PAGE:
Electrical conduits are protective tubes used for electric wiring. They are necessary not only for maintaining electrical safety within an area but also for making wire routing easier for electricians.
Conduits are classified as either flexible or rigid. They are usually made out of certain construction materials such as metal, clay, or plastic. Each kind differs from one another in terms of job flexibility and its effectiveness against corrosion.
To help you understand what each type does, we have listed down the most commonly used conduits for residential environments:
Rigid metal conduit pipes.
Rigid PVC Conduits
Rigid PVC (polyvinyl chloride) conduits are known for their toughness and high resistance against corrosion and fire damage. They can be used for most situations, including outdoor applications, underground environments, and can even be encased inside concrete.
Rigid Metal Conduits
Rigid metal conduits (RMC), offer the same advantages as its PVC counterpart, albeit using galvanized steel for maximum durability.
Intermediate Metal Conduits
The intermediate metal conduit (IMC) is a thinner, lighter version of rigid metal conduit. It is generally considered as an upgrade to RMCs, since it is more accessible in comparison.
Flexible conduit (liquid-tight, metal).
Flexible Metal Conduits
Flexible metal conduits are, as the name implies, flexible and take on the form of a slinky tube, similar to a shower’s chrome hose. Its function is similar to the other tubes, though its flexibility and protection against vibration damage make it a notable product.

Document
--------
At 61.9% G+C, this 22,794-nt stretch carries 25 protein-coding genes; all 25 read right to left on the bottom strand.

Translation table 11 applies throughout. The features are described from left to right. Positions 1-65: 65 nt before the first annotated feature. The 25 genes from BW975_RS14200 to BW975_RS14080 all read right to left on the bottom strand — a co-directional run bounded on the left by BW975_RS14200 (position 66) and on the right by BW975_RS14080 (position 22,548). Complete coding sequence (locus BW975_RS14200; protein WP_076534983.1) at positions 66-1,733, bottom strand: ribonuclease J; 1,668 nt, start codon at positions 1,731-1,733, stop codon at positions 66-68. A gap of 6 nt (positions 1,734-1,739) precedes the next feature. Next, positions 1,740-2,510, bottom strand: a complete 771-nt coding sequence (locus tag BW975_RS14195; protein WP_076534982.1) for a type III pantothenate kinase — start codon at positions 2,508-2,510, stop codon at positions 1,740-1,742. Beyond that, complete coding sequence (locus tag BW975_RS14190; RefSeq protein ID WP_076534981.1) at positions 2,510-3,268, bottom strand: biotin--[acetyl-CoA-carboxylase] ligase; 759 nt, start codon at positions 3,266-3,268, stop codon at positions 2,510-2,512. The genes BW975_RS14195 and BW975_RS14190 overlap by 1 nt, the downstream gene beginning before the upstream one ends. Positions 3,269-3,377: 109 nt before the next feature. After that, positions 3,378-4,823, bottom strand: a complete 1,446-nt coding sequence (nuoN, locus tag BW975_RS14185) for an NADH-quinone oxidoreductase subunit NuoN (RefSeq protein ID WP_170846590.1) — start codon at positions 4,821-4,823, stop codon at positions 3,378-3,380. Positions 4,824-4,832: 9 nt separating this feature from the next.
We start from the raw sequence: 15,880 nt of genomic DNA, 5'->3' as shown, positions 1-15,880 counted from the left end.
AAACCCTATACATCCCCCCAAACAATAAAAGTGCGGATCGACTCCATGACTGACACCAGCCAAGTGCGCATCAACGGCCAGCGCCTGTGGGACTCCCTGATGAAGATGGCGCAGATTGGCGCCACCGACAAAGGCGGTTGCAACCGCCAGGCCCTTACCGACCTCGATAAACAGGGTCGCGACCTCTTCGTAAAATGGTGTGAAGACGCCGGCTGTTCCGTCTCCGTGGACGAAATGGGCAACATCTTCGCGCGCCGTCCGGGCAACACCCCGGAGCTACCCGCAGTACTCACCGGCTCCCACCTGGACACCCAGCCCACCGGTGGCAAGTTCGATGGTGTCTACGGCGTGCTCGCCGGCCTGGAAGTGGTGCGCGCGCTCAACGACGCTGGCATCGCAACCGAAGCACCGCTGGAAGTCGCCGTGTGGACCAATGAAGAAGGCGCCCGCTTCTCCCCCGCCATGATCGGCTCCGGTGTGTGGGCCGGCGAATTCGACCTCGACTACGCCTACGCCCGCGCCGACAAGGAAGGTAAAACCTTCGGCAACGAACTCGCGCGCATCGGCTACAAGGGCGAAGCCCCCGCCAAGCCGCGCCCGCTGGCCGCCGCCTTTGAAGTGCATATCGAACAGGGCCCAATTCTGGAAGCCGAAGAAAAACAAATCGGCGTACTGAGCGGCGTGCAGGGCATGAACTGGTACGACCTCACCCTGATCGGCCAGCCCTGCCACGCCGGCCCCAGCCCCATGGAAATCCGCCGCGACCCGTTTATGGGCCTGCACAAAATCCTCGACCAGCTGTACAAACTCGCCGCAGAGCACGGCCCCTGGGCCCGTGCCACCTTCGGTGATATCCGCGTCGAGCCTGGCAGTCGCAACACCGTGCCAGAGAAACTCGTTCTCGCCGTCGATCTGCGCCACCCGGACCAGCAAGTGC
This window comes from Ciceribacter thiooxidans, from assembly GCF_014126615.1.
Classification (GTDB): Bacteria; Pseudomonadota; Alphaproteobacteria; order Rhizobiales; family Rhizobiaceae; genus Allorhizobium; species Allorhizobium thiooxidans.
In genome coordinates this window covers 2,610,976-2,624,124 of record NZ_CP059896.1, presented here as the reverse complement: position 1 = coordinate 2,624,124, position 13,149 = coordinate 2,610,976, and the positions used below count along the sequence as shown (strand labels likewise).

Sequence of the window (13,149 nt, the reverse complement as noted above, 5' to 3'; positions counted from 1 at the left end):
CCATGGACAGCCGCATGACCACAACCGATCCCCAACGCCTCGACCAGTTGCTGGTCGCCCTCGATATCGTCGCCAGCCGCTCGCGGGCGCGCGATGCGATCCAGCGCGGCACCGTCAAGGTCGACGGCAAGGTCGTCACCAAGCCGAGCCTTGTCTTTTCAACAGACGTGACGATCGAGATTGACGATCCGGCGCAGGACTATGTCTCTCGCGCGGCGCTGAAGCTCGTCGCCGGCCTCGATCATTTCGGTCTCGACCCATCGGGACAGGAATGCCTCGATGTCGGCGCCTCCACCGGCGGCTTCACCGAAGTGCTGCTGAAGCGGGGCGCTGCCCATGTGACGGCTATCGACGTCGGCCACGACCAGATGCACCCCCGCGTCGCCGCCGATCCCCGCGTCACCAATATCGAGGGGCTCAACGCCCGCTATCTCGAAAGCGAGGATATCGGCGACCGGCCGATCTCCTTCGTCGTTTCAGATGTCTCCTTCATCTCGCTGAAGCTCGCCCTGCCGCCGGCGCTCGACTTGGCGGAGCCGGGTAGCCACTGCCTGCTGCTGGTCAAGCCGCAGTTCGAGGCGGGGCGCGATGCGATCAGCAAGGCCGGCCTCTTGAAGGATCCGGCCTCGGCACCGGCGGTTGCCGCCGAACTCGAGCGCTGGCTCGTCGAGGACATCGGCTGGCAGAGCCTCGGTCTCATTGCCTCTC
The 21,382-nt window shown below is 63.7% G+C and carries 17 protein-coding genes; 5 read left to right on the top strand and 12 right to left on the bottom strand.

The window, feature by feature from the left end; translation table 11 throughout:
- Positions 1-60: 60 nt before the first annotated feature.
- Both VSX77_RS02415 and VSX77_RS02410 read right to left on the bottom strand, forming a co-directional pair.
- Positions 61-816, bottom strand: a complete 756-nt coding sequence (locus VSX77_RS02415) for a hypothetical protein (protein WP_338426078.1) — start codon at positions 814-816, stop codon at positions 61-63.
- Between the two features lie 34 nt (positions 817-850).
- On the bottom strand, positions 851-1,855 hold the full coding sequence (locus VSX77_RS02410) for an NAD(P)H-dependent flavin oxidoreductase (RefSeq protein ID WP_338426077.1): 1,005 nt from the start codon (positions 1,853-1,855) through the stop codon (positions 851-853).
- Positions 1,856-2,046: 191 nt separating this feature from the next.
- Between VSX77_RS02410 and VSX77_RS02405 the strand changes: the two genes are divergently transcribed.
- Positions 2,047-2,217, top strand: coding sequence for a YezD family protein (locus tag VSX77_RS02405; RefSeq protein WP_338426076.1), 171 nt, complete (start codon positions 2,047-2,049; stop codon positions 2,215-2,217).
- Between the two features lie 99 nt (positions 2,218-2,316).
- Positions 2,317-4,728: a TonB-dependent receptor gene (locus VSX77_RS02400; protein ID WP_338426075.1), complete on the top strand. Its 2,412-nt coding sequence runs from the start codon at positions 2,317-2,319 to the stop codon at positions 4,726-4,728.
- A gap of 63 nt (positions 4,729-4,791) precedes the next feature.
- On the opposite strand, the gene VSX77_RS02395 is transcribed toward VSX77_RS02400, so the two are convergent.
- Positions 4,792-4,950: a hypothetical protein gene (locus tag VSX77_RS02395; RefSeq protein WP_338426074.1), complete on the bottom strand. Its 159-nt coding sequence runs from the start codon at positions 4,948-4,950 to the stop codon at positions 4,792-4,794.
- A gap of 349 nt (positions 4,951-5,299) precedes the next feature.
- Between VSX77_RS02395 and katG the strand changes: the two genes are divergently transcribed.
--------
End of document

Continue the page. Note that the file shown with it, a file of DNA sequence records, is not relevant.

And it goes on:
Liquid-Tight Flexible Metal Conduit
Another version of it, known as the liquid-tight flexible metal conduit (LFMC), offers all the advantages, plus waterproof plastic coating.
Electric non-metal tubing.
Electric Metal Tubing
Electric metallic tubing, or EMT, is an affordable lightweight steel tubing that is durable and easy to use. It is made out of steel and aluminum and is mostly used for indoor wiring.
Electric Non-Metallic Tubing
A plastic version of it called the electrical non-metallic tubing (ENT), is much more resistant to moisture damage and corrosion. However, it is weak when used for exposed tubing. ENTs are better suited for interior wiring.
Conduits protect the wires from malfunctioning, and protect residents from plausible electric accidents. The most important thing you should remember is that most of these are fireproof and dustproof, and are generally easy to handle.